You are correct. With Original Medicare you can see any doctor that accepts it. So I guess you could say Medicare is a network plan in that respect, although the network is huge. A PPO will allow you to see doctors who are in network and at a (much) higher price those who will accept payment but not the PPO's limiting charges - hence out of network.Well, scratching my head over the "in network" and "out of network" doctors. As far as I know, with a medicare "supplement" you can go to any doctor you want to ...assuming they take medicare patients of course. We tend toward specialists...like we have a cardiologist who is basically our primary doc - as he does the intensive blood work and testing. I'm not understanding what an "out of network" doctor would be, maybe someone else here can explain, unless its a term pertaining specifically to certain "advantage plans"?
HMO plans have limited networks and with a few exceptions require approval to see specialists. Most contract with medical groups. A few (like Kaiser) are "staff models" meaning they are both the insurance company and the medical group. Many people love Kaiser because everything is under one roof. If you don't like Dr. Kaiser you can see a different Dr. Kaiser. And just to clarify, Kaiser is NOT non-profit, they are not for profit. There is a difference. With not for profit there is no way to know how much money they make.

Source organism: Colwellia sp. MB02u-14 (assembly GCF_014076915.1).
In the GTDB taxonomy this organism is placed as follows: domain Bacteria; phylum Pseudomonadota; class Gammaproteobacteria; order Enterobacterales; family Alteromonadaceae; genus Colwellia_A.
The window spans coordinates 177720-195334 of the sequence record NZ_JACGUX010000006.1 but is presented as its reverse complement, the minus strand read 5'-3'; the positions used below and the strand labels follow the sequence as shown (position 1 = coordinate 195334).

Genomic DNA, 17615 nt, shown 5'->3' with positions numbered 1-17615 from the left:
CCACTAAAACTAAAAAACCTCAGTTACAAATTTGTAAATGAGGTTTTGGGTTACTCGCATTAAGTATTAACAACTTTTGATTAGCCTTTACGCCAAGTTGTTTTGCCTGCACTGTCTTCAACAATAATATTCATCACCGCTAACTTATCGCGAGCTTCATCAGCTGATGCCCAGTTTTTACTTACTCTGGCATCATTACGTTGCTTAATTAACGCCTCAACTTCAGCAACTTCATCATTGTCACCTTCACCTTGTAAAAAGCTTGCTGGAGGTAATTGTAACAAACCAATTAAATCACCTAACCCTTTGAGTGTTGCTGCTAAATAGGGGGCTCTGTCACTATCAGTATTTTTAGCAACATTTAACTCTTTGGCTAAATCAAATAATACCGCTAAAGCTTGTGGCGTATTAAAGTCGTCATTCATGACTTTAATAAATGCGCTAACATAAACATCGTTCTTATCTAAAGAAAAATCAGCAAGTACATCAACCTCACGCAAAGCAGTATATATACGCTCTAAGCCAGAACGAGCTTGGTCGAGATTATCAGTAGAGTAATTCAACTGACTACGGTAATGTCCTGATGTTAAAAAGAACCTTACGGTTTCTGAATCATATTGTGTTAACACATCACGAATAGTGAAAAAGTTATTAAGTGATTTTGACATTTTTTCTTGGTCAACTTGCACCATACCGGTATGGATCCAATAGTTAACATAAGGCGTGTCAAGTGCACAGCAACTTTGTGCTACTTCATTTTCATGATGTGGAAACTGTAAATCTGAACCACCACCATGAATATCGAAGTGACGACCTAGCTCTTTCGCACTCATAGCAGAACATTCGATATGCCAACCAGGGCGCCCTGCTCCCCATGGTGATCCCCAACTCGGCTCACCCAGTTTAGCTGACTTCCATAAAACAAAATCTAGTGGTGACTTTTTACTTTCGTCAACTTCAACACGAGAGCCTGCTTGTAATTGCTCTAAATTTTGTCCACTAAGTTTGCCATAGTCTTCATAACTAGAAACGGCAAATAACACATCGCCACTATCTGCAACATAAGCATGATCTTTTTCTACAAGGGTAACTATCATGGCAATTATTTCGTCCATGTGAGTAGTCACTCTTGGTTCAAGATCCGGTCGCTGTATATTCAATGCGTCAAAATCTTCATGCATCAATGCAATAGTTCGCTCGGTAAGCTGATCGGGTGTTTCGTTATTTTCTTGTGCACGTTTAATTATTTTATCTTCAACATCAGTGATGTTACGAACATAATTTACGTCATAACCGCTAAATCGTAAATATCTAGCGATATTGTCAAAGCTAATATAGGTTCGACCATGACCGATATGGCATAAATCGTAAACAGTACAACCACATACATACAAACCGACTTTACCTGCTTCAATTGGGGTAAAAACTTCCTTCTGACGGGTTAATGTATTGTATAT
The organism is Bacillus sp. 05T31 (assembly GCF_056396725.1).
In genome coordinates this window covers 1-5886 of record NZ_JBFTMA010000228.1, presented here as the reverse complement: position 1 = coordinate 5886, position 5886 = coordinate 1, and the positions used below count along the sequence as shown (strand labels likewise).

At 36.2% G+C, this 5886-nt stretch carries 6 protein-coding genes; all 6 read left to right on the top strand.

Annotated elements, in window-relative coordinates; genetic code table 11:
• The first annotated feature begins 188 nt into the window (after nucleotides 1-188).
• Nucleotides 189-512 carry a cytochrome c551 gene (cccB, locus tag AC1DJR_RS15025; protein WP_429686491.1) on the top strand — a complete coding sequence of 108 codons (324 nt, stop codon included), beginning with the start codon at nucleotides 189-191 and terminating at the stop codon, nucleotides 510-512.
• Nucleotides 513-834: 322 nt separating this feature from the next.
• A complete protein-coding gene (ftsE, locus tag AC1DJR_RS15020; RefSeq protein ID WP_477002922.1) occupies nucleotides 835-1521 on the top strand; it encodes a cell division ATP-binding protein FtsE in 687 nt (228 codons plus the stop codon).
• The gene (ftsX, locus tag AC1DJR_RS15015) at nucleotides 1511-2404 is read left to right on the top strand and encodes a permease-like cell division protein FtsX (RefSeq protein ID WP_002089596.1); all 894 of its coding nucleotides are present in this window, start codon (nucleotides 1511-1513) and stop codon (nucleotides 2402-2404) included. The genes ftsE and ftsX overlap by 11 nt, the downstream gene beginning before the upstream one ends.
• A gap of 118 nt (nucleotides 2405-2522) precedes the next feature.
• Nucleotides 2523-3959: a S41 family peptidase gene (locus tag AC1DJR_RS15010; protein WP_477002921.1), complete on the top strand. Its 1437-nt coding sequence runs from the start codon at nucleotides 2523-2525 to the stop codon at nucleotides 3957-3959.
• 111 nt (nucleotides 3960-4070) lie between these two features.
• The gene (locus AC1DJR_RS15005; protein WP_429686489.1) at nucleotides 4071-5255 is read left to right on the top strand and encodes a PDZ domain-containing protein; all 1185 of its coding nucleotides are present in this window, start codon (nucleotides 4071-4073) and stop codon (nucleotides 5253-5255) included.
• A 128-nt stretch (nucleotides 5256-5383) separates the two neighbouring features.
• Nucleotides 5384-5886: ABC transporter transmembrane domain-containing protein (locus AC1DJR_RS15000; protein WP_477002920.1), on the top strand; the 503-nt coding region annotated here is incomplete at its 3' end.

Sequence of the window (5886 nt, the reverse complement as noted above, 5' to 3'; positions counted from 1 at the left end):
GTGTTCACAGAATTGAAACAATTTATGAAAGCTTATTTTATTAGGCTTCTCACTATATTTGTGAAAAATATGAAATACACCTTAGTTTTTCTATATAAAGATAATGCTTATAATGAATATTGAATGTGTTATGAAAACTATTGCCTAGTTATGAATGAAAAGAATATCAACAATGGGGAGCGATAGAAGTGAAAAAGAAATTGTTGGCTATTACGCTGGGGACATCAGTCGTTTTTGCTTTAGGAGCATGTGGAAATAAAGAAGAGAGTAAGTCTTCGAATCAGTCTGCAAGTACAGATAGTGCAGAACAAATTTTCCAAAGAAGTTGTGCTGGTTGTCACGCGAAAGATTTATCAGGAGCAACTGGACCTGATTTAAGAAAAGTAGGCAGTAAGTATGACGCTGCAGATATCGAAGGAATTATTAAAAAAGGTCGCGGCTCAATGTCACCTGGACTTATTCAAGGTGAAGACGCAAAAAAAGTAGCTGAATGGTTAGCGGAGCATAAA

I know many people who love HMO plans and have probably enrolled over 1,000 people over the years. Fortunately (for the time being) we have a choice in how we receive our healthcare. It should be up to the patient to make the decision that they prefer. You and I have chosen Medicare and a Supplement. Others like a Medicare Advantage Plan, either PPO or HMO. And I'm good with all of this. Nobody should be forced into a "cookie cutter" plan.